Nearly every job application requires a cover letter — a brief one to two-page document in which you make your case in writing as to why you are the best candidate for the job opening in question. Your cover letter allows you to provide context to your career trajectory thus far, provide concrete and detailed examples of your past success, and outline how your experience to date would add value to a prospective employer.
A well-written cover letter can help you advance to the next stage of the job application process, while a poorly written one may end your chances of landing the job. But you can craft an engaging and persuasive cover letter by following these simple tips.
Tailor your cover letter
Many job candidates draft a single cover letter and use it for every job opening to which they apply. Experienced HR managers can quickly spot these generic cover letters — letters which call into question a job applicant’s desire to work for their company and, if hired, their willingness to stick around for the long-term. Take your time to research your prospective employer. Find out what their major initiatives and goals are. Use your cover letter to address how you can help them achieve their goals, given your background and experience. Incorporate facts you’ve learned about their industry, competitors, and outlook. Doing so will show that you want to work specifically for that company and demonstrate the diligence they can expect from you if hired.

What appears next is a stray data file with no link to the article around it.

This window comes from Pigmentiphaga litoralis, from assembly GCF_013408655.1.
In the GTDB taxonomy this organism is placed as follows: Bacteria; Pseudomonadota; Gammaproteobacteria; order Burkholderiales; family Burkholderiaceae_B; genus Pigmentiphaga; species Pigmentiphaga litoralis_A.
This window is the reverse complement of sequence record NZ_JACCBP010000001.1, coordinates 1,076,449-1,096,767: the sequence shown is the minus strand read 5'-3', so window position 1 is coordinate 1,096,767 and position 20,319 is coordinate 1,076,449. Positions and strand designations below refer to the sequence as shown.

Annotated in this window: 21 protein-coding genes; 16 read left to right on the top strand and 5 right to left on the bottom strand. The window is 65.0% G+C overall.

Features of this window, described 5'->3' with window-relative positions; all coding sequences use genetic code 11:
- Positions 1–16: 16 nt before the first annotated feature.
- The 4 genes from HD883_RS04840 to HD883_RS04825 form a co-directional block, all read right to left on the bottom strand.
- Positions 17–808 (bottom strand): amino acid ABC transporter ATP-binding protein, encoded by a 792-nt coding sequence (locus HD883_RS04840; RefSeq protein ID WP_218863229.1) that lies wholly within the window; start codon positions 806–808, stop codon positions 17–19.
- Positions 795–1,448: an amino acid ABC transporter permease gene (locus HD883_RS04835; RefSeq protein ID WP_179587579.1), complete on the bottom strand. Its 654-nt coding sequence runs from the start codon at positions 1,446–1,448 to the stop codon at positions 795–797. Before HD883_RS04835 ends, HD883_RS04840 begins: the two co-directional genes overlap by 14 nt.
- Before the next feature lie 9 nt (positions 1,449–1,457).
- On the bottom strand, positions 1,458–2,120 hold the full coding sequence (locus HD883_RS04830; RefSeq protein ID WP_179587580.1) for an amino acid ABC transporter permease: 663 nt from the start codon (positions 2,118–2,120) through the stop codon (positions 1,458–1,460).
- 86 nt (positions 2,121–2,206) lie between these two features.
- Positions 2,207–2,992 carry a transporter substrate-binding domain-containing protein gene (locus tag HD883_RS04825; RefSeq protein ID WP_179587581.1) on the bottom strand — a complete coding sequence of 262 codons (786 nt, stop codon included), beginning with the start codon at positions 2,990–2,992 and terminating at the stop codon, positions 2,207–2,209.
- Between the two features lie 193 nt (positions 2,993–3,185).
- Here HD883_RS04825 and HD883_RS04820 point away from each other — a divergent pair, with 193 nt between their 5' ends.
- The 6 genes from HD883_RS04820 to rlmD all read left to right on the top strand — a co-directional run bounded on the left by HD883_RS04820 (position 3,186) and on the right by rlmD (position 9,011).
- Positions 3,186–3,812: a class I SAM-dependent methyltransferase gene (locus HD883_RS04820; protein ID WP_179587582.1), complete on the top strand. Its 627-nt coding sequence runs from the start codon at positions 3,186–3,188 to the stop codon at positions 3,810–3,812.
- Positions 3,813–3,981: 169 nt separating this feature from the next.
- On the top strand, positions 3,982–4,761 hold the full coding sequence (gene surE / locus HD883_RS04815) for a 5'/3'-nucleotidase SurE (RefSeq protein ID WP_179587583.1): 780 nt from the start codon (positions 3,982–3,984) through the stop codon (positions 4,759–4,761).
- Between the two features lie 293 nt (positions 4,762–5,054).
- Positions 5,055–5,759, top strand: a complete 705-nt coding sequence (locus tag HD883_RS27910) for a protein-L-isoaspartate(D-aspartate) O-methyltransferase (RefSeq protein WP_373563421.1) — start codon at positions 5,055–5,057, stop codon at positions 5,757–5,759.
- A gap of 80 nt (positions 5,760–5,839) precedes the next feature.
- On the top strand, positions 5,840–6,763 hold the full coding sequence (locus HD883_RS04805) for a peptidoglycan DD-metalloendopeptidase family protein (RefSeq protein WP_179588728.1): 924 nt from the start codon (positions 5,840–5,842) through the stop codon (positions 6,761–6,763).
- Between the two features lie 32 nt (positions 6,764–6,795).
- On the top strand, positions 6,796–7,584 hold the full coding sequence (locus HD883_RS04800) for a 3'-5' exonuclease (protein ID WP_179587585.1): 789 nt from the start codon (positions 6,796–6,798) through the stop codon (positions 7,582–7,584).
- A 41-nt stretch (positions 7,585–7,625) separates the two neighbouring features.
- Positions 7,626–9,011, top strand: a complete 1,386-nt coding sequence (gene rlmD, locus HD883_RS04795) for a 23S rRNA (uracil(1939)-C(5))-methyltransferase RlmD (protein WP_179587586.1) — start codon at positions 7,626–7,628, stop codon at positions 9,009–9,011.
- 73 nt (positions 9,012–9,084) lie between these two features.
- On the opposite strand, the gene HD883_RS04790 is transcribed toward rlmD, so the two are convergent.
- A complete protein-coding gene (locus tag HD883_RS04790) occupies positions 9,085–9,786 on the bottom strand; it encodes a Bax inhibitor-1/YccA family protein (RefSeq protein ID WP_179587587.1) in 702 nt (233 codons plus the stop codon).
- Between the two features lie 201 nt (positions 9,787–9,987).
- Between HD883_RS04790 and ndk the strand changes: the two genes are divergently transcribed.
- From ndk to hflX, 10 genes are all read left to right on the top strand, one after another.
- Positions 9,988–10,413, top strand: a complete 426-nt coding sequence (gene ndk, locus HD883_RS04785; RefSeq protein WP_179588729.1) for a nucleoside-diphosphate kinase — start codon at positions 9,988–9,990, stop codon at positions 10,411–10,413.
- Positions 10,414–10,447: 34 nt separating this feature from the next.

Let your personality shine
Most job applicants treat cover letters as a more detailed accounting of the bullet points on their resume. But when nearly everyone does that, they fail to distinguish themselves from other job seekers. Often, the cover letters that compel a hiring manager to invite a candidate for an interview are personable, passionate, or even humorous — qualities may signal that the candidate may be a good fit for the company’s culture. Don’t let your tone undercut your professionalism. But don’t fail to showcase your personality either.
Proofread, proofread, proofread
Even a well-researched cover letter can be undercut by grammar errors and typos, which can lead hiring managers to doubt your attention to detail and communication skills. Read your cover letter out loud, use a rigorous grammar-checking software program like Grammarly, ProWritingAid, or Ginger, and have a friend or colleague with a good eye read it over as well. You can never be too careful, so make sure you review and receive your cover letter (and resume) before hitting submit.